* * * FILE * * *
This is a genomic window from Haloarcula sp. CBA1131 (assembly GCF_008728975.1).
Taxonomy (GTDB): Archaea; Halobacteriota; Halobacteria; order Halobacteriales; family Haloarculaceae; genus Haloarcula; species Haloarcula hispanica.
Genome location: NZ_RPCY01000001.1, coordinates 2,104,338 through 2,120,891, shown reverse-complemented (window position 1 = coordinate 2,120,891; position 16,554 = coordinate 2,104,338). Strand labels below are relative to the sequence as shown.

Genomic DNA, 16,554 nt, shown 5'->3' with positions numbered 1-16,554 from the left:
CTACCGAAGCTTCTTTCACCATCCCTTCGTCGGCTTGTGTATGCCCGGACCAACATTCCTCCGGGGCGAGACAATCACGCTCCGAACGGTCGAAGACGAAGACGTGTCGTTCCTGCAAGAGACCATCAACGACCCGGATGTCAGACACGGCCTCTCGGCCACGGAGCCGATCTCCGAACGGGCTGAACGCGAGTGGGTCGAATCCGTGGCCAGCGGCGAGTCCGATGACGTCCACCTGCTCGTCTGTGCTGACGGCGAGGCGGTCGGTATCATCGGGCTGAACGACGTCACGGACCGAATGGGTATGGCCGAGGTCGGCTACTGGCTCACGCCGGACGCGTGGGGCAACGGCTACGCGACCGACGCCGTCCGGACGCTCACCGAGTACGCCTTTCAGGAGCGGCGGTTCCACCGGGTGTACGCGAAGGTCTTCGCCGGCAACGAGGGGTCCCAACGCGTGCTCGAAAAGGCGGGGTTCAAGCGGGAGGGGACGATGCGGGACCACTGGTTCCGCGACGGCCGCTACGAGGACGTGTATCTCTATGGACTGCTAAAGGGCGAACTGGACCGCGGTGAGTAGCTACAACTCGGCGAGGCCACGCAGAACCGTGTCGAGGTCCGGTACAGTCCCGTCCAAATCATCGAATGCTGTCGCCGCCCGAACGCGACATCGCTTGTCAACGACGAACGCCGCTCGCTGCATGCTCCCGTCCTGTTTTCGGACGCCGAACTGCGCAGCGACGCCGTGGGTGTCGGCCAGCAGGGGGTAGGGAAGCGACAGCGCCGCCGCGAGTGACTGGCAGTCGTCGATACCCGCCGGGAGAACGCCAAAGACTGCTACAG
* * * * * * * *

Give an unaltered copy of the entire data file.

This is a genomic window from Haloarcula sp. CBA1131 (assembly GCF_008728975.1).
Taxonomy (GTDB): Archaea; Halobacteriota; Halobacteria; order Halobacteriales; family Haloarculaceae; genus Haloarcula; species Haloarcula hispanica.
Genome location: NZ_RPCY01000001.1, coordinates 2,104,338 through 2,120,891, shown reverse-complemented (window position 1 = coordinate 2,120,891; position 16,554 = coordinate 2,104,338). Strand labels below are relative to the sequence as shown.

Genomic DNA, 16,554 nt, shown 5'->3' with positions numbered 1-16,554 from the left:
CTACCGAAGCTTCTTTCACCATCCCTTCGTCGGCTTGTGTATGCCCGGACCAACATTCCTCCGGGGCGAGACAATCACGCTCCGAACGGTCGAAGACGAAGACGTGTCGTTCCTGCAAGAGACCATCAACGACCCGGATGTCAGACACGGCCTCTCGGCCACGGAGCCGATCTCCGAACGGGCTGAACGCGAGTGGGTCGAATCCGTGGCCAGCGGCGAGTCCGATGACGTCCACCTGCTCGTCTGTGCTGACGGCGAGGCGGTCGGTATCATCGGGCTGAACGACGTCACGGACCGAATGGGTATGGCCGAGGTCGGCTACTGGCTCACGCCGGACGCGTGGGGCAACGGCTACGCGACCGACGCCGTCCGGACGCTCACCGAGTACGCCTTTCAGGAGCGGCGGTTCCACCGGGTGTACGCGAAGGTCTTCGCCGGCAACGAGGGGTCCCAACGCGTGCTCGAAAAGGCGGGGTTCAAGCGGGAGGGGACGATGCGGGACCACTGGTTCCGCGACGGCCGCTACGAGGACGTGTATCTCTATGGACTGCTAAAGGGCGAACTGGACCGCGGTGAGTAGCTACAACTCGGCGAGGCCACGCAGAACCGTGTCGAGGTCCGGTACAGTCCCGTCCAAATCATCGAATGCTGTCGCCGCCCGAACGCGACATCGCTTGTCAACGACGAACGCCGCTCGCTGCATGCTCCCGTCCTGTTTTCGGACGCCGAACTGCGCAGCGACGCCGTGGGTGTCGGCCAGCAGGGGGTAGGGAAGCGACAGCGCCGCCGCGAGTGACTGGCAGTCGTCGATACCCGCCGGGAGAACGCCAAAGACTGCTACAG